Overall traffic fatalities reported in 2008 hit their lowest level since 1961.
TheU.S. Department of Transportation released this statement in July. Theywent on to say, “that fatalities in the first three months of 2009continued to decrease. The fatality rate, which accounts for variableslike fewer miles traveled, also reached the lowest level ever recorded.”
Asdifficult as it is to admit, the advent and implementation of systemslike electronic stability controls (ESC) and tire pressure monitoringsystems may be part of the reason for the decline in deaths.
Asan industry that has always had to overcome many unknowns with newtechnology, I’d say that we have all done a decent job of providingproducts and services to consumers despite the overwhelming obstaclesthat we face. 2009 and beyond will be no different.
Mimickingthe progressive phase-in period when TPMS was implemented, ESC willreach the 30% mark Sept. 1, followed by 70% and finally 100% OE fitmentin 2010 and 2011, respectively. One caveat though: the aftermarket getsone additional year to produce compliant components. This applies tospecialty vehicle modifiers like Roush, Saleen and truck and vanconversion companies, to name a few.
So what is ESC and whyshould I be concerned about it? It has been around for more than adecade and I haven’t had any trouble putting non-OE products onvehicles. To answer these questions, you will want to understand theevolution of ESC and how future versions will become much more than theoriginal concept.
It all started with anti-lock braking systems(ABS). As we know, this is a passive system that doesn’t assist thedriver until force is applied to the brake pedal. At that point, theABS control module makes calculations to determine if the tires havelost traction and modulate to keep the brakes from locking up, whichcould potentially lead to a loss of driver control.
Next cametraction control systems (TCS), which became prevalent during the late1990s as a means to prevent roll over accidents in SUVs. Tractioncontrol was an important step in the evolution of vehicle control. Itwas an active system that could apply the brakes at any one cornerwithout driver initiation. Also, the computer could decrease enginetorque when it calculated that the tires were spinning. This was atremendous step toward driver control on ice and snow, as well as wetroads.
Taking It Further
ESCis the next step. Now, computer control is based not just on speedsensors, but vehicle motion sensors. The computer models to determinethe threshold for intervention rely on data from sensors regardingg-forces for lateral acceleration, yaw rate (vehicle rotationalvelocity), tire velocity and vehicle speed, steering wheel angle andthrottle position angle, among others.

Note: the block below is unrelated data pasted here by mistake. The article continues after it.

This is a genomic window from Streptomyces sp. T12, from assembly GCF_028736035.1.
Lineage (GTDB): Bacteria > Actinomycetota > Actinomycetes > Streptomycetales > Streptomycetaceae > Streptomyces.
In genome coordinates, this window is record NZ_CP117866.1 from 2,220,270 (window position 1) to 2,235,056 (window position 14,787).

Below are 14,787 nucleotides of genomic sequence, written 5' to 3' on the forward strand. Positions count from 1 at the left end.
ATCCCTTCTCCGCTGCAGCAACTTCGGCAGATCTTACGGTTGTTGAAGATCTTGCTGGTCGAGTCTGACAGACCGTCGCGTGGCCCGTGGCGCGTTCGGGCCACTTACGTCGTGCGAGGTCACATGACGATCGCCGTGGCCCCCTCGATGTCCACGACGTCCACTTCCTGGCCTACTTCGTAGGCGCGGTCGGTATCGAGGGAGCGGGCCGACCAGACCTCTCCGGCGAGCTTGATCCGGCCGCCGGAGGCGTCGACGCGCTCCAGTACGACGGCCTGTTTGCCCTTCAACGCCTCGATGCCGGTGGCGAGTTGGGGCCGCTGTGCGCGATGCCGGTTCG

What does this allmean? The onboard computers are constantly measuring specific anglesand parameters to verify that the driver has not attempted a maneuverthat would cause them to lose control of the vehicle.
Oneexample of this would be a lane change maneuver that was too abrupt,leading to an oversteer condition. To counter the effects, the ESCcould activate the brake on the outside front, which would pull thefront of the vehicle in the direction of the rear, thus preventing thevehicle from spinning around. To further augment the braking effect, itcould reduce engine torque, as well.
Conversely, to overcomean understeer condition, ESC could apply the brake to the inside rearand potentially reduce engine torque.
The system also seeks torespond to the measured driver inputs and provide actions from thevehicle that are consistent with the “character” of the vehicle thatthe OEM was seeking to achieve.
Many of these systems arefacilitated by what is known as “Drive by Wire,” wherein the driverdoesn’t have a direct connection to the vehicle controls. We alreadysee this with throttle sensors that “read” driver input and then tellthe computer how much fuel and air is needed to produce the desiredspeed.
We have just begun to enter what many are calling the“X-by-Wire” era. This is the point where common controls such assteering and braking are not directly linked to the driver. Instead,sensors relay driver input to the computer, which, in turn, translateswhat the driver wants to accomplish into the appropriate, safe action.
Whenenhanced with proximity sensors, these systems are able to doincredible things like the parallel parking feature on the Lexus LS460.Just push a button and all of this technology performs the maneuver foryou.